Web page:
not unusual for us to relate an experience to a certain time of day,
a particular season, or to a distinctive odor prevalent when the incident
occurred. As a child growing up on a farm in Saltillo
during the Great Depression, I recall a certain episode from the radio
soap opera Ma Perkins. The show was sponsored by the manufacturers
of the detergent Oxydol. Beginning in 1933, the NBC show was the first
of its kind. On a crisp fall afternoon of my childhood I remember
that my mother turned the radio dial to WFAA Dallas-Fort Worth to
learn about a critical development in the lives of Ma Perkins' family
and the employees at the lumber yard she owned. An enemy had left
a package containing a time bomb in the office at the lumber yard.
Though the bright autumn sun shined through the window near where
the radio was positioned, there was a chill in the room, for the fire
in the hearth had died. Hearing the dialogue, I was transported beyond
the living room of a Texas farm house to a small town somewhere in
the Midwest, the setting of the Ma Perkins soap opera.
Some twenty years later I was living in South Texas, four hundred
miles from where I grew up. I remember a particular day in early fall,
only a few weeks after I had moved to Victoria.
On that day the sun was shining, helping to moderate the crispness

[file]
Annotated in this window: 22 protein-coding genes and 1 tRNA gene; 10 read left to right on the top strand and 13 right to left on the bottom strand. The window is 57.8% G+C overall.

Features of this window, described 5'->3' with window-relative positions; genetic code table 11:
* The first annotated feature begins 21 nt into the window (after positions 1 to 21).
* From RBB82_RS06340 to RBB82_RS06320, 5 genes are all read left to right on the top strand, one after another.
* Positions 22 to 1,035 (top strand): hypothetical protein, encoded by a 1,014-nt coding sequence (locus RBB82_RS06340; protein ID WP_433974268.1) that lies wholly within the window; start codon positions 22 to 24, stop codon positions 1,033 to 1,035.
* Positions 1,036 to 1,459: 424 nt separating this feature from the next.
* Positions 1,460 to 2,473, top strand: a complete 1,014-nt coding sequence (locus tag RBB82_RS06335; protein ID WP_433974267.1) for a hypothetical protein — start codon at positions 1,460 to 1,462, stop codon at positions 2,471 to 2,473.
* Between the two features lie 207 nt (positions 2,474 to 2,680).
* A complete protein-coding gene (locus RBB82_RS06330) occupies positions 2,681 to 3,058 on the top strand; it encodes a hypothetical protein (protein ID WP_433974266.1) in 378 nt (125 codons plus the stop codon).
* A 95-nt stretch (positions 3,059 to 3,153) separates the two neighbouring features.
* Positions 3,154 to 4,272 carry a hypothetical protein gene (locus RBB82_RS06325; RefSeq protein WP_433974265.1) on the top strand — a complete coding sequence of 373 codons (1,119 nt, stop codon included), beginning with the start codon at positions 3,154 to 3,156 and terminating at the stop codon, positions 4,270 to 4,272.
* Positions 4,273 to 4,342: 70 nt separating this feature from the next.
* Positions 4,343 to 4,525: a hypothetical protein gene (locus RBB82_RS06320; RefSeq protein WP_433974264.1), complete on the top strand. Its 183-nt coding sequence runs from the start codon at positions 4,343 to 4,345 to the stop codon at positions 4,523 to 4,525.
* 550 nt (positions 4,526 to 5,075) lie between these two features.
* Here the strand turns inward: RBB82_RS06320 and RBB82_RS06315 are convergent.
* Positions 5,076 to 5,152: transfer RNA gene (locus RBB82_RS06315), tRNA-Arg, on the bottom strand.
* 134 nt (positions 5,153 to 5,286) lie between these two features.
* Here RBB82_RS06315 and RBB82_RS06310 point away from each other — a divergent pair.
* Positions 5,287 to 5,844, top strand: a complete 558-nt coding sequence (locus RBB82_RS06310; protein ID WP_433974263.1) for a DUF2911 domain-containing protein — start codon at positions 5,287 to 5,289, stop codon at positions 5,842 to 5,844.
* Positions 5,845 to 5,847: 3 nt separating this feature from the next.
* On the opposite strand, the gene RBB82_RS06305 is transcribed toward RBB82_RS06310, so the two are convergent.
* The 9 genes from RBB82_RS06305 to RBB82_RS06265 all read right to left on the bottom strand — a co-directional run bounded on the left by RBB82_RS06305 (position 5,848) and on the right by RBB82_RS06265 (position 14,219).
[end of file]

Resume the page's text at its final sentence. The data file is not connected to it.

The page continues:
in the air. My teaching schedule at the two-year college was light
that day; I came home in the early afternoon and out of habit turned
on the small radio in my apartment. It happened that an episode of
Ma Perkins was on the air. I sat on a sofa near the window
as the bright autumn sun warmed my shoulder as I noted how similar
were the conditions of that day to the conditions of the day I recalled
listening to a particular episode of Ma Perkins.
A wave of nostalgia came over me as I listened to Virginia Payne,
the same actress who began reading the Ma Perkins role when the show
began. I remembered that fall day twenty years before when my mother
and I heard the ticking of the detonator on the bomb in the box in
the office at the lumber yard. We were disappointed that we had to
wait until the following day to learn whether the bomb exploded.
Recently at noon time as I walked toward my car in the parking lot
at the YMCA In Ashland, Missouri, now my home, I breathed in the crisp
autumn air and marveled at the brilliant sunshine. I thought of two
particular days in the past when near mid-day the conditions were
remarkably similar. If I so chose, I could have listened to an episode
of Ma Perkins to complete my reminiscence.